Muslim Women and Migration Teaching Pack
Age Group: 13+
Length: 1hr 30 minutes
Developed by Sibyl Adams (University of York)
The aim of the lesson is to emphasise the long history of Muslim women migrating to Britain, and to introduce some key ideas:
- Men often migrated first then women and children followed
- Migration and Muslims living in Britain is not a contemporary phenomenon
- Contemporary Muslim women’s experience in Britain are varied and so not compliant with the stereotypical representations of ‘oppressed’ and ‘voiceless’ women.
Legacy of Colonialism and Empire
- The history of Muslims in Britain is very complex as there are differing reasons for migration. For example, 300 years ago sailors were recruited in India to work for the East India Company (which was a British trading company). Some stayed in the UK.
- In 1869 the creation of the Suez Canal (man-made canal in Egypt connecting Europe to Asia) meant an increase in trade caused a demand for men from the colonies to work in ports and ships. Links grew between these workers and Britain, causing some to settle in Britain. As a result, the first mosque was built in 1889 in Woking.
- Consider the psychology of being a colonial subject- seeing Britain as the mother land. Also note that a lot of colonies had large Muslim populations.
Decolonisation and Partition
- Most migrants came from colonial areas that had strong connections with British Empire (i.e. recruitment for army or navy).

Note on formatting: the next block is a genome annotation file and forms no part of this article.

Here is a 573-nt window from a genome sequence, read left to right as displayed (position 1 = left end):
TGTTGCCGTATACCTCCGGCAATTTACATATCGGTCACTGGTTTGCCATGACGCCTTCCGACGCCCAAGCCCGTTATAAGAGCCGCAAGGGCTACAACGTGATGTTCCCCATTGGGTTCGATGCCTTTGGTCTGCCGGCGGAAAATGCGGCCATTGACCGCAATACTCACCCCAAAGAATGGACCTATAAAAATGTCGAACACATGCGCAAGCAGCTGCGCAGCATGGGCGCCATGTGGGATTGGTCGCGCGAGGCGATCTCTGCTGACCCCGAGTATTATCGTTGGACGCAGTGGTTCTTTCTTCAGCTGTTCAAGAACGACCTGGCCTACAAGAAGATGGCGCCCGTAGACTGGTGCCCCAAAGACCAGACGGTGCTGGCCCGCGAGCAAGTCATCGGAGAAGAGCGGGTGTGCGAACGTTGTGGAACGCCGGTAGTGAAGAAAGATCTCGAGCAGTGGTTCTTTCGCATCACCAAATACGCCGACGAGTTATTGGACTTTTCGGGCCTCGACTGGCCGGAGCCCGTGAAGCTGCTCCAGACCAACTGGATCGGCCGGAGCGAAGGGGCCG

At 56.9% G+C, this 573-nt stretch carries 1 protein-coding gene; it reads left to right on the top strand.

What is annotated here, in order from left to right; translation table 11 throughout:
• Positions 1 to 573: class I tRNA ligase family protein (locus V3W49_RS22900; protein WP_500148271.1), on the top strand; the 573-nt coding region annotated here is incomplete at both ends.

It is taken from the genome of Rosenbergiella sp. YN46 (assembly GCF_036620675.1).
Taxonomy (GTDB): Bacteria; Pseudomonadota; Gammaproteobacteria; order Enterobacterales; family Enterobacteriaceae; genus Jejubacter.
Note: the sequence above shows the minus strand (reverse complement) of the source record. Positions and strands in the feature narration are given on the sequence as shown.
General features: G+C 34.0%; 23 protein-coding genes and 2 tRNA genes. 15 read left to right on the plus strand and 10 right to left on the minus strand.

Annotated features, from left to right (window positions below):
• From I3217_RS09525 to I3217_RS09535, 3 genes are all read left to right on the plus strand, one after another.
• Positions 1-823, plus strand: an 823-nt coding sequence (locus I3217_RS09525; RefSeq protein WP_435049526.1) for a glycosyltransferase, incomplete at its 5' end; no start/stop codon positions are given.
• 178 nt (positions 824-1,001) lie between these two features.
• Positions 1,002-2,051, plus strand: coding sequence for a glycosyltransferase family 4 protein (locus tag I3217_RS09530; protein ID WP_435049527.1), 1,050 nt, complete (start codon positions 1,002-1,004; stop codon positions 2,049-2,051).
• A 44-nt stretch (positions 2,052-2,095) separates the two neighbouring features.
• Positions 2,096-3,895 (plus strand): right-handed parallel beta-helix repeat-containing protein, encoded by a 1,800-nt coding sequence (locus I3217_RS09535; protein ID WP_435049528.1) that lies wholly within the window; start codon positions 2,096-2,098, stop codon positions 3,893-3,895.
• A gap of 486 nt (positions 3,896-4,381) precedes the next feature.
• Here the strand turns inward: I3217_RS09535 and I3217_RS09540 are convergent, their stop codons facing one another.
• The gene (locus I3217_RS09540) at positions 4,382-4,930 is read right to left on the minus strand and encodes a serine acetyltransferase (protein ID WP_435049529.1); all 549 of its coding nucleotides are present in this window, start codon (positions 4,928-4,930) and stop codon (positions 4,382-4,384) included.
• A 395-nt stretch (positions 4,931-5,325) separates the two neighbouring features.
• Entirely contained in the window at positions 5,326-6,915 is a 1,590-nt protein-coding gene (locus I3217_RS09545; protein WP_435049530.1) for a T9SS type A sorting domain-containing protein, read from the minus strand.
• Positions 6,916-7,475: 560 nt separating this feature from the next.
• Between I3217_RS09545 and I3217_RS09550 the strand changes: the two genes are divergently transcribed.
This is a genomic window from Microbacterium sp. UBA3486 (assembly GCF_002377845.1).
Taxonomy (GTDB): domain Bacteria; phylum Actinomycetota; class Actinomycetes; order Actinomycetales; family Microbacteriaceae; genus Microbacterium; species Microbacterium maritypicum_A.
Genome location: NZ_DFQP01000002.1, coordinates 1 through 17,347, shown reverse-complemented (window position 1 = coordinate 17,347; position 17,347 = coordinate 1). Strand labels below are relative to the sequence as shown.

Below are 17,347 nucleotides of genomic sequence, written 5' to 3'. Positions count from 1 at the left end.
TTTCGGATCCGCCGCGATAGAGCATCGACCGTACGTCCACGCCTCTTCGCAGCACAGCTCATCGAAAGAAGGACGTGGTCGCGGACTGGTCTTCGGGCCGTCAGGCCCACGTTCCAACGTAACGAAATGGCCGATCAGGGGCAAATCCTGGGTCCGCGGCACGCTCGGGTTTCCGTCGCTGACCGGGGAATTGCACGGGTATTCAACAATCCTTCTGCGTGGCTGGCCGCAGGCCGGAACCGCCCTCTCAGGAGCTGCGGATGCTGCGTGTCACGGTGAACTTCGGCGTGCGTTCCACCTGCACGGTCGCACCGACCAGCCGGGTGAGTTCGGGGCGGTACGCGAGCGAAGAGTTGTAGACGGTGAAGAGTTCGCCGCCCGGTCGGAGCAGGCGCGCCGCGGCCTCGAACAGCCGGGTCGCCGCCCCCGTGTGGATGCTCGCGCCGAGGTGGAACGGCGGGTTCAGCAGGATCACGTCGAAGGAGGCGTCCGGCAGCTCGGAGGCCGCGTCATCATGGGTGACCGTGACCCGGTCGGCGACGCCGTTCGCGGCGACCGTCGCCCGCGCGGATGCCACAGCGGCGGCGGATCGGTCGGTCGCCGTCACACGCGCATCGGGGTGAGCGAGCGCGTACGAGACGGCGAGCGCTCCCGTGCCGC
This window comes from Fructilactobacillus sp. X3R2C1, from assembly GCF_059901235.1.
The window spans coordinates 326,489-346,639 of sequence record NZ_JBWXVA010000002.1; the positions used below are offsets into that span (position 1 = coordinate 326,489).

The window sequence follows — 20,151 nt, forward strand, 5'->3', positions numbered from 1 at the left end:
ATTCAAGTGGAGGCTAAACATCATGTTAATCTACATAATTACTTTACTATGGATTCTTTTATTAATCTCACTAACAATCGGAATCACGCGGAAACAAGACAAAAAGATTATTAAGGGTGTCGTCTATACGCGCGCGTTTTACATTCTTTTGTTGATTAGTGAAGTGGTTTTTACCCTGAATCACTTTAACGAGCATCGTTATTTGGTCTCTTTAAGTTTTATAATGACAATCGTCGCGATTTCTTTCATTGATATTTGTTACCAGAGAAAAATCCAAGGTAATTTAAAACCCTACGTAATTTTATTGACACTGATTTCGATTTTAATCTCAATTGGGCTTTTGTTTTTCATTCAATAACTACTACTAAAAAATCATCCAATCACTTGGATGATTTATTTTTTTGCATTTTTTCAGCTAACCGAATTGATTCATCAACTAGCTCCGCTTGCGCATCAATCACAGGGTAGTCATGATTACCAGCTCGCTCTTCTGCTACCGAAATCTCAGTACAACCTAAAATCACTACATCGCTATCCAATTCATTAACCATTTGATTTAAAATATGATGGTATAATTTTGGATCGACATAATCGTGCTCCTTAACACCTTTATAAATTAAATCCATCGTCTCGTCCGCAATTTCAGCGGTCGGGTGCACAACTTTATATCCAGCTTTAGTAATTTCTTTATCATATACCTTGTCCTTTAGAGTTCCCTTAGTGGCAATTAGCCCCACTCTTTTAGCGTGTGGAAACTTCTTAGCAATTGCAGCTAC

- British Nationality Act 1948- granted colonial subjects British citizenship, citizens of commonwealth countries had extensive rights to migrate to UK until 1962 (Commonwealth Immigrants Act 1962).
- Partition of India into India, Pakistan and Bangladesh as a result of Britain leaving, (which is still a controversial topic even today as to what extent Britain was to blame), a lot of Muslims (and other religions) came to Britain to escape violence. 2 million people in total were killed for religious reasons.
- An example: most people of Pakistani descent in Bradford came from the same area in Pakistan that had links with British navy- 90% of Pakistanis have their roots in and around the Mirpur District of southern Azad Kashmir.
Large Scale Immigration 1950s, 60s, 70s
- Labour shortage and historic links with Britain resulted in large-scale migrations to Britain in modern times.
- First migrants mainly men who left their family behind and lived in communal houses.
- Most of the British Muslim population are descendants from this first generation.
- It is important to stress the identification of ‘Muslim’ as both a religious and cultural identity (cultural can be categorised as lifestyle, interests, food, rituals and holidays, etc), in the same way that some British people celebrate Christmas but do not identify as ‘Christian’.
(A blog post written by Sibyl on her experience of teaching this workshop can be found here)